Barry Bisson

Barry Bisson

The regional tech accelerator Propel ICT has decided not to hold its customary Launch and Build cohorts this spring as it prepares to launch a new program later in the year.

Propel issued a statement Monday announcing that a new program is on the way and will begin in September. It gave few details of what the new program will look like, other than to say it will be focused on the founders of early-stage ICT startups regardless of where they are based in Atlantic Canada. It will also aim to extend the organization’s relationship with the entrepreneur beyond a 12-week program.

Founded 15 years ago in Saint John, Propel ICT has grown to become the primary group for mentoring ICT startups across the region. Last autumn, it hired Barry Bisson, former head of the Shad organization, as its CEO. He and Entrepreneur-in-Residence Trevor MacAusland consulted with more than 100 stakeholders across the region in determining what direction the organization should take.

“Atlantic Canada’s founders and startups are everywhere,” said Bisson in the statement. “We must learn to work with our broad geography and dispersed population, and find new ways to support talent development. We have an Atlantic mindset and truly believe we are one region, and one population.”

For more on the new Propel program, read Huddle reporter Cherise Letson’s interview with Bisson.

Though Propel’s statement gave no details of the new program, there were two themes that emerged in the material released Monday: first, Propel will aim to support entrepreneurs across the whole region; and second, it wants to maintain longer relationships with entrepreneurs, rather than just putting them through a 12-week program and sending them off.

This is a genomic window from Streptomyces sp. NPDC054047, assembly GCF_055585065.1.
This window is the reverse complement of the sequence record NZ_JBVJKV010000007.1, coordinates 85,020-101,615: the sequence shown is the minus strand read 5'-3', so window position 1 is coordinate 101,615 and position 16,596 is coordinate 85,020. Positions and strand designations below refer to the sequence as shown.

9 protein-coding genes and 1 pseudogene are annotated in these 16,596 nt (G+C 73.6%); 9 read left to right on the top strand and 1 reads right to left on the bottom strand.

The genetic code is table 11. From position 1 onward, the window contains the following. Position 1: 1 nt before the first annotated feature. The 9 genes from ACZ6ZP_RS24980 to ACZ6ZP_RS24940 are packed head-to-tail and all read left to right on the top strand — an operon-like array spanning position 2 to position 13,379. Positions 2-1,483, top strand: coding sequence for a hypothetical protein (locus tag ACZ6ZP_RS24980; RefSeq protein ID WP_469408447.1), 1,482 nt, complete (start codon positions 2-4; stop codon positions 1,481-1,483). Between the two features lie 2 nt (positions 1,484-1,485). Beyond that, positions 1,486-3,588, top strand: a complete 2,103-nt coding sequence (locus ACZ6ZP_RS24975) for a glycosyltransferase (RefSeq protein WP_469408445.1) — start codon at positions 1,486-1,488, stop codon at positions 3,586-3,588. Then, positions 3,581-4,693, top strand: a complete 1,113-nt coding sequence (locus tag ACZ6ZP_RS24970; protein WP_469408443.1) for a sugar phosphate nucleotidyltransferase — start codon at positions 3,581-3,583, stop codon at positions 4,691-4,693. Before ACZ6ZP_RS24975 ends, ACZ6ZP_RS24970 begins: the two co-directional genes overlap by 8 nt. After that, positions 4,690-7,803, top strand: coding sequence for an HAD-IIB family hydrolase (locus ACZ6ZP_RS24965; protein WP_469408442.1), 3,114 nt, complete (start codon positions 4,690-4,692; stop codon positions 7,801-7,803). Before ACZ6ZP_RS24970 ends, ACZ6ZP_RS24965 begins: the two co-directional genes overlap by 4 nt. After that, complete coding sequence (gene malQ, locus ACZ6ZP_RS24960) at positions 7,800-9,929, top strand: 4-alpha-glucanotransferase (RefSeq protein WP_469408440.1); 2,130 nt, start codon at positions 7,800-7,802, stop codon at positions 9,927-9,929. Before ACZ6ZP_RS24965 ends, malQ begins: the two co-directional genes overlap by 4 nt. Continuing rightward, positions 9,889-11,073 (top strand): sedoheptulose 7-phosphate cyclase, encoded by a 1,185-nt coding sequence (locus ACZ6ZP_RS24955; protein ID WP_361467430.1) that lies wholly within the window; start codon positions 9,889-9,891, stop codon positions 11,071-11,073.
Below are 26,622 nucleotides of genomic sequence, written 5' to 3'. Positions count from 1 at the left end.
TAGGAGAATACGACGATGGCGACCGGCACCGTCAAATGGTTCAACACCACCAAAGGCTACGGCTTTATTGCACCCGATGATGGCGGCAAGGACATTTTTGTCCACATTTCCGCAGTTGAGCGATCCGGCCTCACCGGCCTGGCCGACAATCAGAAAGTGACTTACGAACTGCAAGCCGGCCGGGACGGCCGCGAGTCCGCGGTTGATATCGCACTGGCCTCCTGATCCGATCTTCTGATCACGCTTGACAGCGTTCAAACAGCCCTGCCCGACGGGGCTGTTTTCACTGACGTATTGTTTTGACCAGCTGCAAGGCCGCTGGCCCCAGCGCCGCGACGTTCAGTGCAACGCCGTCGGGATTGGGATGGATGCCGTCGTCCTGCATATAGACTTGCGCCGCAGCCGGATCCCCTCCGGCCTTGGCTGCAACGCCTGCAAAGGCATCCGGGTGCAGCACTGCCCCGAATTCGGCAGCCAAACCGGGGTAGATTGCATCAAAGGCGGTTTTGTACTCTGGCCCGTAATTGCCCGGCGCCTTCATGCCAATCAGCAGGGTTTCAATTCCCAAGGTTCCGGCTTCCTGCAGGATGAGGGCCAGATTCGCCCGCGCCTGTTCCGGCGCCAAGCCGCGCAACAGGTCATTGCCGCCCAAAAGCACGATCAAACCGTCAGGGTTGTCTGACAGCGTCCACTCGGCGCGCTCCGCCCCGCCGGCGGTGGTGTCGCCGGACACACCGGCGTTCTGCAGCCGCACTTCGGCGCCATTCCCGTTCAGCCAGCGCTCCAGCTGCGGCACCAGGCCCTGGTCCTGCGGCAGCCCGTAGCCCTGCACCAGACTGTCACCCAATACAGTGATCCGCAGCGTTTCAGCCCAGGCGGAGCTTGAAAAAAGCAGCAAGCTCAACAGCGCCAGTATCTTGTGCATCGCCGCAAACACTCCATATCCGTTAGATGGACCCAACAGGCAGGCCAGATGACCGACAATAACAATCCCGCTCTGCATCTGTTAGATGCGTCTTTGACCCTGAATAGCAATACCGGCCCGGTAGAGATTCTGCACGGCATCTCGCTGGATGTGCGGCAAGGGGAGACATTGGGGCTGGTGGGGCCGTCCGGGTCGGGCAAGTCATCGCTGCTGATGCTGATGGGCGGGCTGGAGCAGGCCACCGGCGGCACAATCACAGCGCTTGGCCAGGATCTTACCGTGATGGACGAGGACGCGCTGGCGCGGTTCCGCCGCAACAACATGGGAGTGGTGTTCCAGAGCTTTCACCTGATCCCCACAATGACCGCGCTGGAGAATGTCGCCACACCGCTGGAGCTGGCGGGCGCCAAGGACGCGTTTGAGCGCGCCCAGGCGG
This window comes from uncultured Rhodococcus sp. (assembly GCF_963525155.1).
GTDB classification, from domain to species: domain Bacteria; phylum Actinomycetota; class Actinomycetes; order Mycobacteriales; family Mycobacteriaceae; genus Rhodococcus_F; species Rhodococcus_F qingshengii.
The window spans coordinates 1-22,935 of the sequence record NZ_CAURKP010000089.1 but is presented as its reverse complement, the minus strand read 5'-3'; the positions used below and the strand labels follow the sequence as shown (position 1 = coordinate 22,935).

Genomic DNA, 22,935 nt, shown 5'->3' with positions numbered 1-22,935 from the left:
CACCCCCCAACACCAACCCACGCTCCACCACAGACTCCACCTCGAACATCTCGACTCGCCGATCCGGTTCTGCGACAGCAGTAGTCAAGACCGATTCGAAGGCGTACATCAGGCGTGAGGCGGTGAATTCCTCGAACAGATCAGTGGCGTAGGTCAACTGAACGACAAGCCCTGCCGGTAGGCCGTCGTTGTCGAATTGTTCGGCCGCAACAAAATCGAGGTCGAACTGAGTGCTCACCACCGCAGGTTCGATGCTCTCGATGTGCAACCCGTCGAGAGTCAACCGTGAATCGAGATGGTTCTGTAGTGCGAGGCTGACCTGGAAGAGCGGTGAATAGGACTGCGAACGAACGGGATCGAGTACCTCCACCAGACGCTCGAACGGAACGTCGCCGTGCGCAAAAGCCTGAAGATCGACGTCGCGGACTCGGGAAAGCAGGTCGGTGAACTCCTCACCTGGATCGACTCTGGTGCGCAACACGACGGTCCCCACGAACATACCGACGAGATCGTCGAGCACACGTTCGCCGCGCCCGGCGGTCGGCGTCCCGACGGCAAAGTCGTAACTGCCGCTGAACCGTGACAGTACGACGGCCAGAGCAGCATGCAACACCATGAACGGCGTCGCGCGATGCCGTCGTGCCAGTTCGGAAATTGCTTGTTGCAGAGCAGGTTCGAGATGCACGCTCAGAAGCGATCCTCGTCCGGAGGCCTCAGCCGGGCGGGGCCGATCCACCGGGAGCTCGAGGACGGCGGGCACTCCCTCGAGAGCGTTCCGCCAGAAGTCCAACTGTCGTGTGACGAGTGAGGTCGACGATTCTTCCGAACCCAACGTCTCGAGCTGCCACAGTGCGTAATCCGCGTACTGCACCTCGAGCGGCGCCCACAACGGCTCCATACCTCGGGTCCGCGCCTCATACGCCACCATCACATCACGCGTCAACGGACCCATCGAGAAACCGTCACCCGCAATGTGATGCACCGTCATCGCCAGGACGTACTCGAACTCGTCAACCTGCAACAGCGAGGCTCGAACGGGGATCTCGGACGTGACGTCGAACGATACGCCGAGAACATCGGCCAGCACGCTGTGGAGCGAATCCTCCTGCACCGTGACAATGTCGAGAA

In recent years, Propel has delivered a two-track program across the region. Its Launch program helped companies still developing their product work on the product-market fit. Each cohort had programs in Halifax and Fredericton, and rotated between Charlottetown, St. John’s and Sydney. The Build program was held in Moncton and aided companies with traction to scale.

One challenge that has plagued Propel is geographic distance. We think of Atlantic Canada as a small place, but even if you exclude Labrador the region is an area about the size of France and Germany combined. Flights are expensive and transfers can be inconvenient. And Propel’s people – staff and entrepreneurs – often have to make trips in ugly weather conditions.  

The organization said it will open applications for the new program later in the year.

"This is going to be great for founders in Atlantic Canada,” Nicole LeBlanc, a BDC Capital executive and Propel director, said in a blog on the Propel website. “I love seeing something that really connects the startup community across the four provinces."

 

Disclosure: Propel ICT is a client of Entrevestor. 

Have your say, post a comment